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Is the Uniform Collaborative Law Act on California’s Radar Screen?

December 16, 2011

image Arvind Balaraman/

By Frederick J. Glassman, Esq. This article was originally published in Collaborative Practice California’s December 2011 newsletter.

By way of background for those of you who have not followed the history of the Uniform Collaborative Law Act (UCLA), it is well, alive and growing throughout the United States. After passage of the UCLA by the Uniform Law Commission (ULC), formerly known as the National Conference of Commissioners on Uniform State Laws, on July 15, 2009, recommendations for enhancement of the UCLA were entertained by the ULC. Thereafter, in mid-2010 the ULC amended the UCLA with three (3) revisions; namely, as follows:

  1. Drafted court rules that mirror the statute, thereby giving states the explicit discretion to adopt the amended Act, or adopt court rules, or a combination thereof;
  2. Provided states with the express option of limiting application of the Rules/Act to matters arising under the family laws of a state or expanding to application in all civil matters; and
  3. Made it possible for the court, in proceeding(s) already underway, to retain discretion to grant a stay of such proceeding (and related calendaring matters) in lieu of the stay being automatically granted as a matter of law.

Now the Act is formally referred to as the Uniform Collaborative Law Rules/Act (UCLR/A) and the full and complete version can be found at

Although not mandatory, it is customary for the ULC to present its approved acts to the American Bar Association (ABA) House of Delegates for endorsement. After submitting the UCLR/A (through Resolution 110B) to the House of Delegates on August 8, 2011, notwithstanding support from the Family Law Section and the Alternative Dispute Resolution Section of the ABA, the ABA House of Delegates failed to endorse the UCLR/A. Opposition came primarily from the Litigation Section of the ABA. According to the ULC, the ABA missed a golden opportunity to assert its leadership with respect to a new and evolving form of dispute resolution. The ULC recalled that back in the 1990s, the ABA House of Delegates also failed to endorse the then growing practice of mediation. According to the International Academy of Collaborative Professionals (IACP), the ABA continues to suffer from declining membership while the collaborative community is growing at an astounding pace (in excess of 4500 members, with 320 practice groups nationwide and 36 practice groups in California). Bottom line: neither the ULC nor the IACP is discouraged by the ABA action and will work, side by side, with those states seeking enactment of the UCLR/A.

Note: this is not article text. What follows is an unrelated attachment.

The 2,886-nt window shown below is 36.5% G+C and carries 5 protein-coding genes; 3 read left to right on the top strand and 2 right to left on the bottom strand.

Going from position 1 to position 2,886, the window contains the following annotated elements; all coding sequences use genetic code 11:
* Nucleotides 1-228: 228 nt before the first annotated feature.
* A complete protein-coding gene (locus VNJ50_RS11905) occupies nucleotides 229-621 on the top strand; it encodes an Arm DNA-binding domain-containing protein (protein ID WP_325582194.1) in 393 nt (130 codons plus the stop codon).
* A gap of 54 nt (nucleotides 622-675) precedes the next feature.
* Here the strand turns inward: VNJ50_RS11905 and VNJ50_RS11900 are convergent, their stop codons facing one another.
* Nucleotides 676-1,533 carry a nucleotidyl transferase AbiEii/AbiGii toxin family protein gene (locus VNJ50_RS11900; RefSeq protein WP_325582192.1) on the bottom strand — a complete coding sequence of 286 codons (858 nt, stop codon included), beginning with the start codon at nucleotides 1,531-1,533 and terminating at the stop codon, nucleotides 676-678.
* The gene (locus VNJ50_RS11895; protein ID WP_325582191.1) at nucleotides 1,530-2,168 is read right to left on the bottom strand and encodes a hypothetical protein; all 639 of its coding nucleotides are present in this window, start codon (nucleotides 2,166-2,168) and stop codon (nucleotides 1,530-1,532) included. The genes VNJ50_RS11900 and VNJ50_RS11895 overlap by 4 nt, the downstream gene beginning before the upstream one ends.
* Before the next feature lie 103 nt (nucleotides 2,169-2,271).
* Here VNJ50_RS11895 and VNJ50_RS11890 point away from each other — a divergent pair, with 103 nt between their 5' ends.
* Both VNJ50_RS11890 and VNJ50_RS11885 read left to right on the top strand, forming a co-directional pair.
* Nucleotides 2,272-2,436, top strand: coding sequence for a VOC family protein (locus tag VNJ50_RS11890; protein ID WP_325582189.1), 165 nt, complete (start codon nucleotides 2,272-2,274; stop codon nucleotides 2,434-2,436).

Here is the tally thus far. Utah, Nevada and Texas have already adopted the UCLR/A (for family law in Texas and for all civil matters in Nevada and Utah). In 2011, Alabama, Hawaii, Massachusetts and District of Columbia have introduced pending legislation. New Jersey is expected to introduce legislation in 2012. Other states, including Michigan, New Mexico, North Carolina, Ohio, Oklahoma, Pennsylvania and Tennessee, are considering introducing legislation in the near future.

So, where does California stand on the radar screen at this stage? CPCal has taken the laboring oar for considering prospective legislation. Our task force will consult with state lobbyists for strategic planning. One of the considerations will be whether the recommended comprehensive statute should encompass all civil matters or be limited to family law matters (follow up to existing California Family Code 2013 and the local county rules in Contra Costa, Los Angeles, San Diego, San Francisco, San Mateo and Sonoma). The timetable calls for obtaining input from the community of interested focus groups, including the protective organizations on domestic violence and various Bar associations throughout the state, in order to build a coalition of support from such stakeholders.

A partial list of such anticipated organizations can be found from the signatories in support of the Declaration of Public Health Crisis promulgated by the Association of Family and Conciliation Courts, California Chapter, as of August 1, 2010.

The present goal is aimed toward introducing legislation to adopt the UCLR/A by the end of 2012.

Frederick J. Glassman is a co-founder and senior partner of Mayer & Glassman Law Corporation, assisting clients throughout Southern California in the full scope of family law matters, including divorce and pre-marital agreements. Fred focuses his practice on consensual methods of dispute resolution, rather than litigation, to settle family law disputes.

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